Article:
For this reason, by implementing more exceedingly rare and difficult-to-obtain items I think the game economy would hugely benefit. Not only would it create new appeal and incentive for players to strive towards, it would also service as a new sort of credit sink.

    What do you guys think?

    ZOS are actively working on reducing the numbers of players "with more gold than they know what to do with".
    There is no such thing as "the game economy". It's a construct in the minds of players.

    The rarity is about making you play more and by consequence, subscribe more.
    I'm a guy; and that's what I think.

    Economies are always a construct in the minds of its consumers - that doesn't mean it isn't "real".

    All I'm saying is there are alot of other MMOs that have implemented these kinds of things and there is various ways to do so. SWG for example (and I don't mean to draw a comparison between ESO and a heavy sandbox MMO like galaxies as I realize they are very different in their structure) had some awesome ways of incorporating these kinds of things. I.e the mayor election cycles, they would happen every few months at random and players would have to go to a designated city and cast their vote for one of the four candidates. If the candidate you supported won, you'd be rewarded with an RNG box of goods containing one of four items - one of the items being a stupidly rare painting.

    Again I'm not saying that it would be realistic or sensible to try to steer the direction of ESO into a RNG based sandbox game. But that doesn't mean some of those features wouldn't serve as a benefit to the game.

    One of the biggest issues with MMOs structured like ESO is that the playerbase will blast through the content, obviously some quicker than others, and thus the developers have to keep pumping out new stuff to keep people interested. Adding more elements of RNG (percentage based random generation) to loot drops would do nothing but help the game. Even if they did something as simple as implementing said items with exceedingly low drop chance in basis trials and dungeons you'd then see more incentive for players to run content they've already done a hundred times over and otherwise would not consider doing .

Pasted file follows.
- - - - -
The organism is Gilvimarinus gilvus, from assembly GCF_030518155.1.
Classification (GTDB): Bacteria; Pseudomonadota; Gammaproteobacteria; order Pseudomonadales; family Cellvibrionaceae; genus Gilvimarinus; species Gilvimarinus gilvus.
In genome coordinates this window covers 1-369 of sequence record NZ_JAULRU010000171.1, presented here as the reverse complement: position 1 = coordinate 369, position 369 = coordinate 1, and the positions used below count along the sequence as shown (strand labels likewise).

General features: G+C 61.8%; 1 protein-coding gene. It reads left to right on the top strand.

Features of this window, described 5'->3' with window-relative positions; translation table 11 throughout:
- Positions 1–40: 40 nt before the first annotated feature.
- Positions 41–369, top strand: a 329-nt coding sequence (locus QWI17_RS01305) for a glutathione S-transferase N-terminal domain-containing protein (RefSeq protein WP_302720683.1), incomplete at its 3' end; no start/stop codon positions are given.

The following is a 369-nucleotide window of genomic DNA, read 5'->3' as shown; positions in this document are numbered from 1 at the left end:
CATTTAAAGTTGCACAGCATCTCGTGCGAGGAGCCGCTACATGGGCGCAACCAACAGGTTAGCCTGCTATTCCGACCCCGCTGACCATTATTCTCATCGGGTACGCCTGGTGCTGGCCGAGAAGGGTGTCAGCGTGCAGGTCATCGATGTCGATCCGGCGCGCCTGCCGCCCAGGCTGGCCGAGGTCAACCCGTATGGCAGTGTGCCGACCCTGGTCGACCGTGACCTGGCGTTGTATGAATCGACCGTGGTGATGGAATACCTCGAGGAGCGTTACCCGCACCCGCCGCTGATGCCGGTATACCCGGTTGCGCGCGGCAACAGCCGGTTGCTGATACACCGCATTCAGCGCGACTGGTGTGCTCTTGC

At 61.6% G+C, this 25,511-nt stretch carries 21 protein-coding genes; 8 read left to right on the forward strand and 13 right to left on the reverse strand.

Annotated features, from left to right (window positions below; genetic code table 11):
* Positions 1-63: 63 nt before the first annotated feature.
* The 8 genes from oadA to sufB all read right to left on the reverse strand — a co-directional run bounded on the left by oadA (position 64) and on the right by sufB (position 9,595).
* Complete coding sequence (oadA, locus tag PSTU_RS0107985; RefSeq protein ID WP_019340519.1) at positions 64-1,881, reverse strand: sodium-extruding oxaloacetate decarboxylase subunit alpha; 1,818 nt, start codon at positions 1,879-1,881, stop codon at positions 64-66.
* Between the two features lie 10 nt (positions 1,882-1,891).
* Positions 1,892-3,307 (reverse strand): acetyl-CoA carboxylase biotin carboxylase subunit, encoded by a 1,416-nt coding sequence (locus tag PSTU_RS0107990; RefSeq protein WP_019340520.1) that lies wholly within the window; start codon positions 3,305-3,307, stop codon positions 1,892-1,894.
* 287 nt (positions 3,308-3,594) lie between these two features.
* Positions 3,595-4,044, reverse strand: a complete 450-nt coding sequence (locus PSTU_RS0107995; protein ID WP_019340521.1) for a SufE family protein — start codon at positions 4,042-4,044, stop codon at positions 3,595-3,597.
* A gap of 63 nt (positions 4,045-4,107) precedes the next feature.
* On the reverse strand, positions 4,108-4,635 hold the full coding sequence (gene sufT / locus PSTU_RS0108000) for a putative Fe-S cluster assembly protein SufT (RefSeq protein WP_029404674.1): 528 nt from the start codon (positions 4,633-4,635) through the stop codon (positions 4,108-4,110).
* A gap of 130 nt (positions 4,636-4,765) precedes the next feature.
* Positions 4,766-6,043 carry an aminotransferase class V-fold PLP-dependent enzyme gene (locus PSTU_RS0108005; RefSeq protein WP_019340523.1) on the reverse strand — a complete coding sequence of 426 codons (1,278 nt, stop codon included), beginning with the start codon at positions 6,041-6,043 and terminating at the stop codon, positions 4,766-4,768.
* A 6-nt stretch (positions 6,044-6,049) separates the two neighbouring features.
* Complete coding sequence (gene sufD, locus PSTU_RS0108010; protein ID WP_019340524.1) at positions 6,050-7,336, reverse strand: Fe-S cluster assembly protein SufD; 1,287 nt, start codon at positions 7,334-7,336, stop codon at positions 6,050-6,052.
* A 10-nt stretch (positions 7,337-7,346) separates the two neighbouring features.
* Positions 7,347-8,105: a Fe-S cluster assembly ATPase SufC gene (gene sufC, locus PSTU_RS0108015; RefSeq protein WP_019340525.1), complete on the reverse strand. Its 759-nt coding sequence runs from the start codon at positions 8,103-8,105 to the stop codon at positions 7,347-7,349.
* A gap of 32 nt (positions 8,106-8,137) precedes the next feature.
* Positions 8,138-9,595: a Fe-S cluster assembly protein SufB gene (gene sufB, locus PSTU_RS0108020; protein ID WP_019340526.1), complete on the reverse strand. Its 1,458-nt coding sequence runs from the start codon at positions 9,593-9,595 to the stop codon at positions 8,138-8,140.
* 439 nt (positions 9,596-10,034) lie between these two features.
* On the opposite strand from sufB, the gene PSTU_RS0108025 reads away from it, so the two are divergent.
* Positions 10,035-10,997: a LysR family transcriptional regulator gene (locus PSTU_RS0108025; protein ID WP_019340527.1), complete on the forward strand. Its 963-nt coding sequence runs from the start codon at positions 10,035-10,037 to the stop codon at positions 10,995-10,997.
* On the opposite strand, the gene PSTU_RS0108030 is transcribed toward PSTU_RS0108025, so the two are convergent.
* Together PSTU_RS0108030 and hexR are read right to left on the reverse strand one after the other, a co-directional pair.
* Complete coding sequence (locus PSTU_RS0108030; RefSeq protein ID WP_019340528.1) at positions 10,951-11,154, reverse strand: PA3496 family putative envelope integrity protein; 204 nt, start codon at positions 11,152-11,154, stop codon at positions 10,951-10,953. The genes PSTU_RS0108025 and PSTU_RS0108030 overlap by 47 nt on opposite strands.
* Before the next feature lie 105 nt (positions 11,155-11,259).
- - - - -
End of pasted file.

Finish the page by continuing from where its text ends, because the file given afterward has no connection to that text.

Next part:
• slicksteezin
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    Is the supply infinite? Then it doesn't matter if it has a .02% drop chance. The supply will eventually exceed demand.

    Of course it would. But that doesn't take away from the point of argument. Sure, as time passes those items with a .02 drop percentage will become more abundant. But still not as abundant as those items with a 2% drop chance. Thus making it more rare and valued.
  • Dusk_Coven
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    it would also service as a new sort of credit sink.

    So you're saying an NPC would sell this?
    Because if it's found/farmed by a player and sold in the Guild Store, that just moves gold around to another player and it's not really a gold sink.

    If it's sold by an NPC I guess it could be modelled after crown crates or PvP lootboxes where what you get is random so you basically keep throwing currency at it till you get that rare thing you want. But that could also backfire if they get it right off the bat due to RNG.
    Edited by Dusk_Coven on August 1, 2019 5:56AM
  • Jaraal